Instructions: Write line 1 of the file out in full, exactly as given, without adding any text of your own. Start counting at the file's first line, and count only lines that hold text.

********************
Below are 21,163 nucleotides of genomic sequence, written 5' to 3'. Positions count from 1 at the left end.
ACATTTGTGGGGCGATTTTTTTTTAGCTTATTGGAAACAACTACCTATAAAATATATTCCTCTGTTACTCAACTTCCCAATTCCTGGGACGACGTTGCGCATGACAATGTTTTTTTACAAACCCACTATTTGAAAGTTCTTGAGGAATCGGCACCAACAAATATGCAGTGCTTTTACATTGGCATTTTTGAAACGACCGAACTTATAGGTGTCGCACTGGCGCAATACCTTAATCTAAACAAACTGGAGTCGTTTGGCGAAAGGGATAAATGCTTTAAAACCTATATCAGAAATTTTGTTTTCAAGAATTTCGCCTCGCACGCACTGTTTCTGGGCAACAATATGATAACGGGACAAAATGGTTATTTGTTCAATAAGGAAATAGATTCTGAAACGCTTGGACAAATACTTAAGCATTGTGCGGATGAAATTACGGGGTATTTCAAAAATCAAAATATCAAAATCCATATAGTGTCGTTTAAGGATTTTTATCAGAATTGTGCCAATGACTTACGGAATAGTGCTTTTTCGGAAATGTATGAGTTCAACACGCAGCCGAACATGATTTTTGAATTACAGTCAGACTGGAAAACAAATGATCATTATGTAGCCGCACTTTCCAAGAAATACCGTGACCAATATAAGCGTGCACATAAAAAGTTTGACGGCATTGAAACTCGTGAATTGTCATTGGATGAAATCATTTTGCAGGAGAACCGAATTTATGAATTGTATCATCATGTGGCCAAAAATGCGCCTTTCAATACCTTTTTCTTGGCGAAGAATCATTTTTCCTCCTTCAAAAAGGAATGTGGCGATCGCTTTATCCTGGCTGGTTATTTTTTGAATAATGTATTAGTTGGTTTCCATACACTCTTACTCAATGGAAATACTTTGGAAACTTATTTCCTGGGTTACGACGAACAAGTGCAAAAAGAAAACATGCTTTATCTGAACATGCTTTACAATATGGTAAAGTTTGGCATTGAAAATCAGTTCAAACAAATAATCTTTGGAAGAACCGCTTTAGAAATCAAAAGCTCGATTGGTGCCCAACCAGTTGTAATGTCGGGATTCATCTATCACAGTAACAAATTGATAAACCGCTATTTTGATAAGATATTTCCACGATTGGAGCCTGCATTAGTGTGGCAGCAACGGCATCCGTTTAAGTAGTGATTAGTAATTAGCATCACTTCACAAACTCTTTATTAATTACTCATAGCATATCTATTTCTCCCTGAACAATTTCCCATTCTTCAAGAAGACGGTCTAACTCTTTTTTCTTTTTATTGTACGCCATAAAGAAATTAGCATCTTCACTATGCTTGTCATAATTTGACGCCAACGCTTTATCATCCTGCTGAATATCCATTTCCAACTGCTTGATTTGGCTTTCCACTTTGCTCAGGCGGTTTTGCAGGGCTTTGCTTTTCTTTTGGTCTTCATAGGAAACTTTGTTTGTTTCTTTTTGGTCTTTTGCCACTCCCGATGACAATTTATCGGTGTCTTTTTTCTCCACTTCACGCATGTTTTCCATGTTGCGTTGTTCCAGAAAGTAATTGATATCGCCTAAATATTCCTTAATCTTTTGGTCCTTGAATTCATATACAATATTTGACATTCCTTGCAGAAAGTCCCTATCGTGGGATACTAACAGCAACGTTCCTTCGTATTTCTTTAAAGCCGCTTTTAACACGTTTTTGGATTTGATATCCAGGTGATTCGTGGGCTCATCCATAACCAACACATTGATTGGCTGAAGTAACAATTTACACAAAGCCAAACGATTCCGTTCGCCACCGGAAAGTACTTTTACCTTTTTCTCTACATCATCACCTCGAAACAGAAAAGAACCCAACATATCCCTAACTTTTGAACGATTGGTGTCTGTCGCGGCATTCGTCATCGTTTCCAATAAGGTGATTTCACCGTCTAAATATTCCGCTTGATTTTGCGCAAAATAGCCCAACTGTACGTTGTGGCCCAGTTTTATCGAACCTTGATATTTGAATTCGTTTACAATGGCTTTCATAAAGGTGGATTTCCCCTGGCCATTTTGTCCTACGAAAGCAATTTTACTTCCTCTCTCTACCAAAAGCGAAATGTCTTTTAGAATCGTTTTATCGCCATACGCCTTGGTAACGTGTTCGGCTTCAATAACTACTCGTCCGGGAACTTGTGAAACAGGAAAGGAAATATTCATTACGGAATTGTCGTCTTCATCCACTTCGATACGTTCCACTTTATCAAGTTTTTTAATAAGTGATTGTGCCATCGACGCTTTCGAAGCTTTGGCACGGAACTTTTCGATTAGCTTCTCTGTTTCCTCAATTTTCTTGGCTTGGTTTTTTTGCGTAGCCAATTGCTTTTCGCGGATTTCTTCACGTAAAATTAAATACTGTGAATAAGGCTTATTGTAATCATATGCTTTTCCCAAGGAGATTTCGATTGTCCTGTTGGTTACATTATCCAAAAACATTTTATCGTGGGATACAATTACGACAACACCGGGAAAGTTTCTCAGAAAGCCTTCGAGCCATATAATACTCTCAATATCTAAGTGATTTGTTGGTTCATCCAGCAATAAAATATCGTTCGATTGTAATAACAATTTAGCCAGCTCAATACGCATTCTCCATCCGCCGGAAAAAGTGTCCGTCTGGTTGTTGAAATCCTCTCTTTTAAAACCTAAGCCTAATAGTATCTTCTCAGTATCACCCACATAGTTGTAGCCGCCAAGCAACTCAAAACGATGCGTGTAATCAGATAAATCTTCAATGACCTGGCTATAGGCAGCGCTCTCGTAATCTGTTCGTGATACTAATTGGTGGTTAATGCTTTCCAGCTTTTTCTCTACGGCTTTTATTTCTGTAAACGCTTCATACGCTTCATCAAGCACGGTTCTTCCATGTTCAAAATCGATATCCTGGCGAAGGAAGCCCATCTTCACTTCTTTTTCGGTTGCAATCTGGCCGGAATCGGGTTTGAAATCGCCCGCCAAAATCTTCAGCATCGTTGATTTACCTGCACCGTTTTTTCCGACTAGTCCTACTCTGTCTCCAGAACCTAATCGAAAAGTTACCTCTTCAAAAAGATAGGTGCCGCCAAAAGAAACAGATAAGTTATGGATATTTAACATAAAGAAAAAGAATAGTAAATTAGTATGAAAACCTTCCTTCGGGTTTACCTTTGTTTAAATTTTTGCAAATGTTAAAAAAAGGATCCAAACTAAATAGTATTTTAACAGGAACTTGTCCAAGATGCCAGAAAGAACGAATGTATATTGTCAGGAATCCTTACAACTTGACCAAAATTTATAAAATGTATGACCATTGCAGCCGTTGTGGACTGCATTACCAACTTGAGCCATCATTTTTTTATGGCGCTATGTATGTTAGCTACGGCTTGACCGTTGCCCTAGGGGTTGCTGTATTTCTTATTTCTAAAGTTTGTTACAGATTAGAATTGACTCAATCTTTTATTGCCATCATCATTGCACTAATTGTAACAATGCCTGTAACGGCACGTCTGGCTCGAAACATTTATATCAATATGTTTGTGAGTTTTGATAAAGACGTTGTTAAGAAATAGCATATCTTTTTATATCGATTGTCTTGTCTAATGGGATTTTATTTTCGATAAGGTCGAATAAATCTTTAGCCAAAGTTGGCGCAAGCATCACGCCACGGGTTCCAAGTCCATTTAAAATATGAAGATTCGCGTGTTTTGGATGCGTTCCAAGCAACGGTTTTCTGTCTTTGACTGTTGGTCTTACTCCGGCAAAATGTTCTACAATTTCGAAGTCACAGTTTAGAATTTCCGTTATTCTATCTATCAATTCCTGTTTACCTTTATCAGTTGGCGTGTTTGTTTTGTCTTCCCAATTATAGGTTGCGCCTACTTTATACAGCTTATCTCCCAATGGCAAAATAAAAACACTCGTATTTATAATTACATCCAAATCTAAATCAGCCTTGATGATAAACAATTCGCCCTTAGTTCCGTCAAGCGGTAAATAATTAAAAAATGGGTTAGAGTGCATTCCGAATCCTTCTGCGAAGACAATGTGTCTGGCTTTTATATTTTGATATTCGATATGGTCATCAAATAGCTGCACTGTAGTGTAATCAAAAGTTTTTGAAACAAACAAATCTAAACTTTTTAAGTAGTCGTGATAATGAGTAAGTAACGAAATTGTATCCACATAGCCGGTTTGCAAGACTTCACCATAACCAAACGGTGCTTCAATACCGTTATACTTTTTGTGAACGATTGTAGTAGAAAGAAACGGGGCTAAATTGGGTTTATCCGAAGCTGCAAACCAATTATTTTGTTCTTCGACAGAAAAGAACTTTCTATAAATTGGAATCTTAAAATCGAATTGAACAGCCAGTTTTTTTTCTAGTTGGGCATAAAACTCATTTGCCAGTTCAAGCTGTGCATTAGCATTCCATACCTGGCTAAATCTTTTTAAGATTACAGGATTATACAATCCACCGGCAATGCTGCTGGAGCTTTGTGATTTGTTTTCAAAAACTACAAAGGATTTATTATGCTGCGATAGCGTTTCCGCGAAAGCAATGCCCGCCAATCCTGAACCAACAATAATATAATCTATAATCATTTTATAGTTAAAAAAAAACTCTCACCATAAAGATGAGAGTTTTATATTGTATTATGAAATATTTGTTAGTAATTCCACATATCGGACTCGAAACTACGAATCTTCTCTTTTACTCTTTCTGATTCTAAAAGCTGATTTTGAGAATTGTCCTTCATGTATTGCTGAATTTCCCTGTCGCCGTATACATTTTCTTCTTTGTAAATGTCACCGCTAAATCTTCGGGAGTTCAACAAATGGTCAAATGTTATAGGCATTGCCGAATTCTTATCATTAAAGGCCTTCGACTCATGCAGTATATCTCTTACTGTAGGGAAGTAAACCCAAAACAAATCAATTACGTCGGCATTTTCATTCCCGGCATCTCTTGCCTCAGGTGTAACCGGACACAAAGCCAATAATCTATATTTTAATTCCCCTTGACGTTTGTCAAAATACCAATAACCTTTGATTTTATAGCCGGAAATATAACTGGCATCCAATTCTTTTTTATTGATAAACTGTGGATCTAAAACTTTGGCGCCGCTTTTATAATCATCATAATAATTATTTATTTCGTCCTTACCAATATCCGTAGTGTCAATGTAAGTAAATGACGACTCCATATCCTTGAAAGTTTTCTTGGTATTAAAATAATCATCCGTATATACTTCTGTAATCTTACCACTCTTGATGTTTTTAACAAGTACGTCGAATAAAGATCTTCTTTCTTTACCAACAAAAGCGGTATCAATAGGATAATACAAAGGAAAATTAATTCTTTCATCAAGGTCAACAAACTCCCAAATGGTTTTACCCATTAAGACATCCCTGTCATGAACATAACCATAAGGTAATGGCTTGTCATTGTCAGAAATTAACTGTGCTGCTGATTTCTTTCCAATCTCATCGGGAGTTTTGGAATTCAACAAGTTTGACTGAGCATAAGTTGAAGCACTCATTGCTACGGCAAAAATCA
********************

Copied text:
Below are 21,163 nucleotides of genomic sequence, written 5' to 3'. Positions count from 1 at the left end.